it's an armaments heist and methodologies heist.  It's like Soviet's stealing American Radar information to see where the US was looking and more importantly where they were not.
  • Reply 5 of 15
    Oh great. So my personal information is relatively safe from hackers while in my possession, but once the police access it, that information is stored in a way that hackers can get it.

    If one had paranoid leanings, this could be interpreted as an argument against allowing law enforcement access to protected devices.

    Or maybe I'm reading too much into this. I don't know enough about the subject to offer a meaningful opinion.
  • Reply 6 of 15
    mtbnutmtbnut Posts: 190member
    longpath said:
    Karma?
    No, better: schadenfreude
    macseekerbaconstangjohn.b
  • Reply 7 of 15
    The hackers have been hacked. They reaped what they sowed. 

    Perhaps its best to try and stay offline. Or maintain a low profile. 
    macseekerwatto_cobra
  • Reply 8 of 15
    What a laughable bunch of morons. 

    Yeah, I'd sign them up for sensitive work...
  • Reply 9 of 15
    Looks like a job for Mossad.
  • Reply 10 of 15
    rcfarcfa Posts: 750member
    Live by the sword, die by the sword...
  • Reply 11 of 15
    wigbywigby Posts: 688member
    What a laughable bunch of morons. 

    Yeah, I'd sign them up for sensitive work...
    At least they came clean. Any cybersecurity expert will tell you that every single company and individual has been hacked in some way.  Most don't even know it yet and the ones that do will not admit it for fear of lawsuits and being forced to spend money and take action. Welcome to the hacked club Cellebrite.
  • Reply 12 of 15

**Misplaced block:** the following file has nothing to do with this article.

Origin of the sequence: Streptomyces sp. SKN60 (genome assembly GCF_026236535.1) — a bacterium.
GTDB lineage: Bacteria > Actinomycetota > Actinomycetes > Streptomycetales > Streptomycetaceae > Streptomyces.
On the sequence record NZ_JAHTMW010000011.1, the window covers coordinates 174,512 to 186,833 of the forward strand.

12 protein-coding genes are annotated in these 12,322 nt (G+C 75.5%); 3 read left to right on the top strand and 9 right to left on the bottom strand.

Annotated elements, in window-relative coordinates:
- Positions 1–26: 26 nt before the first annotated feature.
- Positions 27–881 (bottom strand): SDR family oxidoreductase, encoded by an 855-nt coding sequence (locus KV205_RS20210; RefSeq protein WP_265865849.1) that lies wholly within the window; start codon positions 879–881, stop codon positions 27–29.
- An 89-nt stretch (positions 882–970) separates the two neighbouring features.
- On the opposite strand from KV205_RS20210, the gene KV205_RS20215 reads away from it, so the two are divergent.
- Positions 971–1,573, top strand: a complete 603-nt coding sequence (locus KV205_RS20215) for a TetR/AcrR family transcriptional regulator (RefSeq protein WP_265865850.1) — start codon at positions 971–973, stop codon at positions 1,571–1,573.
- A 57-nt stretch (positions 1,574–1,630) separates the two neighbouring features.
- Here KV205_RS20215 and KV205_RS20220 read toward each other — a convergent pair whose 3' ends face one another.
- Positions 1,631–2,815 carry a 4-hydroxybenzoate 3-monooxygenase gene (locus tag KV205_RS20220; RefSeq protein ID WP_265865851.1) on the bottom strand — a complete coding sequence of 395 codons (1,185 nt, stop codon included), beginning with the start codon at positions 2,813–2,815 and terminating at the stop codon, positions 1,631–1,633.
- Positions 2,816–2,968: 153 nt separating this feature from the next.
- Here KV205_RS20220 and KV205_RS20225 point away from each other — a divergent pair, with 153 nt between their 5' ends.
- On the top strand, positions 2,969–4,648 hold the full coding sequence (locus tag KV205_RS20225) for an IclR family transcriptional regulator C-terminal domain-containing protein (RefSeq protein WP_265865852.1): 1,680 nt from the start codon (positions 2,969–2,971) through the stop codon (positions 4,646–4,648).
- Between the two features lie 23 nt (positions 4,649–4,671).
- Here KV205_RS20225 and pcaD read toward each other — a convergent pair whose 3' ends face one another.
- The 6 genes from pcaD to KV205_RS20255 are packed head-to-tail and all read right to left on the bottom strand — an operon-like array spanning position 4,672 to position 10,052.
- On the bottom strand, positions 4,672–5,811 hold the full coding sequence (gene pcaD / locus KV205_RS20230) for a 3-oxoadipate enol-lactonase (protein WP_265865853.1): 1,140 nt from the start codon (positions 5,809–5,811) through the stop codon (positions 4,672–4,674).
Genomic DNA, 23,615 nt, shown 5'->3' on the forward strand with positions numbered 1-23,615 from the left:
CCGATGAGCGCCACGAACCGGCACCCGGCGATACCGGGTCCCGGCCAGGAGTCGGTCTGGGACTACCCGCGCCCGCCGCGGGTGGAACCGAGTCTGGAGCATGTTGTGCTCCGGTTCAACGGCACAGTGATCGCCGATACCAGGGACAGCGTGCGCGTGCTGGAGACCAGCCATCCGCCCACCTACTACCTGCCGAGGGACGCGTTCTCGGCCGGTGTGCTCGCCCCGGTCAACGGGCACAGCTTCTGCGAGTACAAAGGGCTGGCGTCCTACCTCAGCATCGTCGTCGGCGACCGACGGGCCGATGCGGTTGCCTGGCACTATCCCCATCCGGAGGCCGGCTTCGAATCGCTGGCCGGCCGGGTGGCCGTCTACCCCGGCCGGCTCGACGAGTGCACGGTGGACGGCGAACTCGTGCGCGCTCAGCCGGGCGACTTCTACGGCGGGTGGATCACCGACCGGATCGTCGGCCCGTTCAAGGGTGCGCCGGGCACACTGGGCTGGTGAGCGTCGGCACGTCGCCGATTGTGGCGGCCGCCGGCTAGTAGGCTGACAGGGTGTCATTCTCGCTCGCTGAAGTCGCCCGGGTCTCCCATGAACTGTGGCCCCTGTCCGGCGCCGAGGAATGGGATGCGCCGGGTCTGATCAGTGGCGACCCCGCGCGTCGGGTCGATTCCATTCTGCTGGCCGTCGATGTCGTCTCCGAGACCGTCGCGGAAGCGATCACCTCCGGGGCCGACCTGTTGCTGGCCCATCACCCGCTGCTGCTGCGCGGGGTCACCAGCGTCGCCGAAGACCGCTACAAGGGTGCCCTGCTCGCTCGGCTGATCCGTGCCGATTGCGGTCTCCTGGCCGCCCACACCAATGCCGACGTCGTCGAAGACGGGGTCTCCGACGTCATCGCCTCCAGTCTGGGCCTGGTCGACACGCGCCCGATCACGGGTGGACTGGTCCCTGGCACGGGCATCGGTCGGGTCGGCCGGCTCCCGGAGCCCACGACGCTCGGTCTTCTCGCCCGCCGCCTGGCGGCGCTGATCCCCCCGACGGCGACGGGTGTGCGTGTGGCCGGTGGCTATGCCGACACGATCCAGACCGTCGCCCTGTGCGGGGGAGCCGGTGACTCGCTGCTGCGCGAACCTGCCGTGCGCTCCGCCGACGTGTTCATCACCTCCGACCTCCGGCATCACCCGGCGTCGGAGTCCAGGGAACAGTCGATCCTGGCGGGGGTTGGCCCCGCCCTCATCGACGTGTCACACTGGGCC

One more reason not to grant back-door privileges to iPhone to governments. Hackers are expressly targeting the files of those with back-door keys.
  • Reply 13 of 15
    macxpressmacxpress Posts: 4,760member
    To me this is why something like having a more easily hackable iOS device is very dangerous. Sure, maybe Apple creates a device thats slightly easier to get into (or is forced to), and this could be the result. A contractor such as this company is able to get into the device and extract the data. Well that data has to be stored somewhere and its only a matter of time before it gets hacked into. Now you have what could be sensitive information out in the wild or maybe just someone's personal information. The nay sayers of Apple locking down their device forget what could be on someone's device. Its more than just photos, messages, and emails. 
  • Reply 14 of 15
    brakkenbrakken Posts: 677member
    The hunter becomes the hunted.

    FBI: *hint*
  • Reply 15 of 15
    wigby said:
    What a laughable bunch of morons. 

    Yeah, I'd sign them up for sensitive work...
    At least they came clean. Any cybersecurity expert will tell you that every single company and individual has been hacked in some way.  Most don't even know it yet and the ones that do will not admit it for fear of lawsuits and being forced to spend money and take action. Welcome to the hacked club Cellebrite.
    Only experts who want to sell you protection make that claim. That's like saying every human has been hacked with a virus when what you really mean is you got the flu. 
Sign In or Register to comment.